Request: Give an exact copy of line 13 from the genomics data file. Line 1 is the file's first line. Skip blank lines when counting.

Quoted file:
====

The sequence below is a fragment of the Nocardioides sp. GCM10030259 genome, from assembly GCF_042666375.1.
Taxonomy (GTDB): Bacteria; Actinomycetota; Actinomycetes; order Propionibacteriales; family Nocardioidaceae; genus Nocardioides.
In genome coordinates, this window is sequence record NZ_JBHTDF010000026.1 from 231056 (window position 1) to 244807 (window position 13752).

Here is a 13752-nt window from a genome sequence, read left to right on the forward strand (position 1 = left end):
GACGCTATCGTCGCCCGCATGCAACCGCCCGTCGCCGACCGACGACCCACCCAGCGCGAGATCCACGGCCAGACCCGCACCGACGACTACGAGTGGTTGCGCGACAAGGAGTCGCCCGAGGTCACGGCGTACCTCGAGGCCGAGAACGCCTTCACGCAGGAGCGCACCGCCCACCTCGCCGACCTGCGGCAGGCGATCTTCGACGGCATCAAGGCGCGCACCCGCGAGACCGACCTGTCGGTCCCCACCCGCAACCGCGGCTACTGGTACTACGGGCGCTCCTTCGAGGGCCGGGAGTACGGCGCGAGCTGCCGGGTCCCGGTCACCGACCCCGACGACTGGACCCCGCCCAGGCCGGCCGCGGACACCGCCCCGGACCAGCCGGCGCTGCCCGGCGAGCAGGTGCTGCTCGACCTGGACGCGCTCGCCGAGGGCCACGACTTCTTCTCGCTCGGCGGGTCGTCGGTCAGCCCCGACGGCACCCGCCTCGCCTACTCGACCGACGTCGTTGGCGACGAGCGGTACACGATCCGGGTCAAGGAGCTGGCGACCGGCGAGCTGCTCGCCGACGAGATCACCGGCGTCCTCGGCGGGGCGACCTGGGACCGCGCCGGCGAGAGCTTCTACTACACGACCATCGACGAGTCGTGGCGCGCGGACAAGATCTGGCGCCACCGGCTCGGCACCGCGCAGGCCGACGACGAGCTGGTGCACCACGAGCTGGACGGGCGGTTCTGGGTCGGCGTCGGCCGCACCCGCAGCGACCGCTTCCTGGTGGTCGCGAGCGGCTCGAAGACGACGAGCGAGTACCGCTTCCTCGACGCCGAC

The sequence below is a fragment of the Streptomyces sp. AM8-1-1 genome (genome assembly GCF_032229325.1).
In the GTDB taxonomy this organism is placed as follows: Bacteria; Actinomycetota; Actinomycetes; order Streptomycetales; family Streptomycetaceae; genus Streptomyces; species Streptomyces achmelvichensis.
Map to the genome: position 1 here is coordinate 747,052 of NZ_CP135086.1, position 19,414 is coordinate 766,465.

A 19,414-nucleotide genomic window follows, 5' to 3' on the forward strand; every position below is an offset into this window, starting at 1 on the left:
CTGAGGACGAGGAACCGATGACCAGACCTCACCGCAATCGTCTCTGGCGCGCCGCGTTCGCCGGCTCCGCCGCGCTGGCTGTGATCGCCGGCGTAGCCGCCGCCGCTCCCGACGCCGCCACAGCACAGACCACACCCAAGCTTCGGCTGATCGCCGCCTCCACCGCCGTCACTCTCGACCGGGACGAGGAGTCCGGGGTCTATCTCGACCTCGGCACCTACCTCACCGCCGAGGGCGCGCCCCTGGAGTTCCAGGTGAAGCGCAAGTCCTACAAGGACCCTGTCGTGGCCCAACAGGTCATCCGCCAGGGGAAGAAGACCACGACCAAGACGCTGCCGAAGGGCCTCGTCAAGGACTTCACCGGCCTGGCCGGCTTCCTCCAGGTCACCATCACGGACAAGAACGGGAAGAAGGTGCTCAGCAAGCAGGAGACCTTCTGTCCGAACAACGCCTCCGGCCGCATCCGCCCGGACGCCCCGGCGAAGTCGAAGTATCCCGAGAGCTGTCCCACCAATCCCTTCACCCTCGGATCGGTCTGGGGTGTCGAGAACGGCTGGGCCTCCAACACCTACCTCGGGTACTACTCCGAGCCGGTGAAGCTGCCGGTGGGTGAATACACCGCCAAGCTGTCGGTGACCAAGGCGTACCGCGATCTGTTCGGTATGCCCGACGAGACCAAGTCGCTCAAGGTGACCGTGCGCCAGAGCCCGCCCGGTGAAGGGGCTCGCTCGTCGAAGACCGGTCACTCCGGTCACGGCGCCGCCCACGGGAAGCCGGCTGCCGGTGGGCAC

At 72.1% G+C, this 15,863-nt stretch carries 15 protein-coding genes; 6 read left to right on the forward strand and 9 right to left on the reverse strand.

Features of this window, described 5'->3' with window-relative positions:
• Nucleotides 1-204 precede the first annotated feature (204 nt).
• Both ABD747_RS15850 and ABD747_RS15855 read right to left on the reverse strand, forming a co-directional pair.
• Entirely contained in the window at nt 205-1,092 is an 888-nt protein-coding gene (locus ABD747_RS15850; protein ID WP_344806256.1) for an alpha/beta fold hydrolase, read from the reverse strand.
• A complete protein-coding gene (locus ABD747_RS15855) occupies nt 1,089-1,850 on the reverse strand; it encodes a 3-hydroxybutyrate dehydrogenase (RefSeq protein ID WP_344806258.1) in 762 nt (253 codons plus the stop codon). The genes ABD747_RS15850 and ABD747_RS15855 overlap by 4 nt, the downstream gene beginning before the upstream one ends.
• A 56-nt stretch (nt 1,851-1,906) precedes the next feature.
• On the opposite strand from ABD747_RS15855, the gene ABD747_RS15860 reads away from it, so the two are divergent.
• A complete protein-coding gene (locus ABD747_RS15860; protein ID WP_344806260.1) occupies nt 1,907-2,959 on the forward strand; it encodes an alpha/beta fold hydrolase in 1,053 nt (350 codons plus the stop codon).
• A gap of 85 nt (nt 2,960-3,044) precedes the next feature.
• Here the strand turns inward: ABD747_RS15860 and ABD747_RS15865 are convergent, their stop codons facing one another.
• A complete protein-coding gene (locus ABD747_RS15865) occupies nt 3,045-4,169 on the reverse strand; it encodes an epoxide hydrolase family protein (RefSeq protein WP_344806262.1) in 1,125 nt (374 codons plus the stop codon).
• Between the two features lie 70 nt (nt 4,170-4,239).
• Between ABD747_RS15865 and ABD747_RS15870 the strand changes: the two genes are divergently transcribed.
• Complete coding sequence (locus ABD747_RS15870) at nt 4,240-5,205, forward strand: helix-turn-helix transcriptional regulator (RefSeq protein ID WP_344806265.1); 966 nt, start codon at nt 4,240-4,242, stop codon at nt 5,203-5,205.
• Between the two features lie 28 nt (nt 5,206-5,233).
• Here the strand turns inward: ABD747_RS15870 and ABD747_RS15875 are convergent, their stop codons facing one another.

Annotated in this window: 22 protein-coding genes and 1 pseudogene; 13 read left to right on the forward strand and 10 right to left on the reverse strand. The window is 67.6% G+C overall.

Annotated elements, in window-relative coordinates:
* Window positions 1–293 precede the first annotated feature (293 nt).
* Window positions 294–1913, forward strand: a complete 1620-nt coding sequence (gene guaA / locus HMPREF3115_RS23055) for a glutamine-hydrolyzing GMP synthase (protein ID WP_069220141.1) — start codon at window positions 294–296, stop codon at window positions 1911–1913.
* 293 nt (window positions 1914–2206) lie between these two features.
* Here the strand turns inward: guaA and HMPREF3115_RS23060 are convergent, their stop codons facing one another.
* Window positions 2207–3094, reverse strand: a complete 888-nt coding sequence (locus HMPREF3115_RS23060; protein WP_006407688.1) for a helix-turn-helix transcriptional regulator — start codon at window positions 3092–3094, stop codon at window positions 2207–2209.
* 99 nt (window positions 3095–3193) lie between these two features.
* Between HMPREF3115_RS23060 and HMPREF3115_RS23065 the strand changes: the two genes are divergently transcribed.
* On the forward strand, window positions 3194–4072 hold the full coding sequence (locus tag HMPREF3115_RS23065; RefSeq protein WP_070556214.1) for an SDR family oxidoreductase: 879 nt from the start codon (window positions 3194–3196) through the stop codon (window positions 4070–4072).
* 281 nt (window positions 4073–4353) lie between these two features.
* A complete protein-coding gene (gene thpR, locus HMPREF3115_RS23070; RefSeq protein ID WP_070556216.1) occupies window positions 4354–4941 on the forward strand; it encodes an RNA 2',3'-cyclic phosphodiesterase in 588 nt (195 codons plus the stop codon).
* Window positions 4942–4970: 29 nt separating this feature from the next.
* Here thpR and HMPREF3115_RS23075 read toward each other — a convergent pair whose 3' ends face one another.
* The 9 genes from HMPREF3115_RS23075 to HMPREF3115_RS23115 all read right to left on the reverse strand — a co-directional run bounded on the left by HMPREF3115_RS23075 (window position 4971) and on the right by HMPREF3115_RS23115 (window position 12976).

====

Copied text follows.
• Nucleotides 1-204 precede the first annotated feature (204 nt).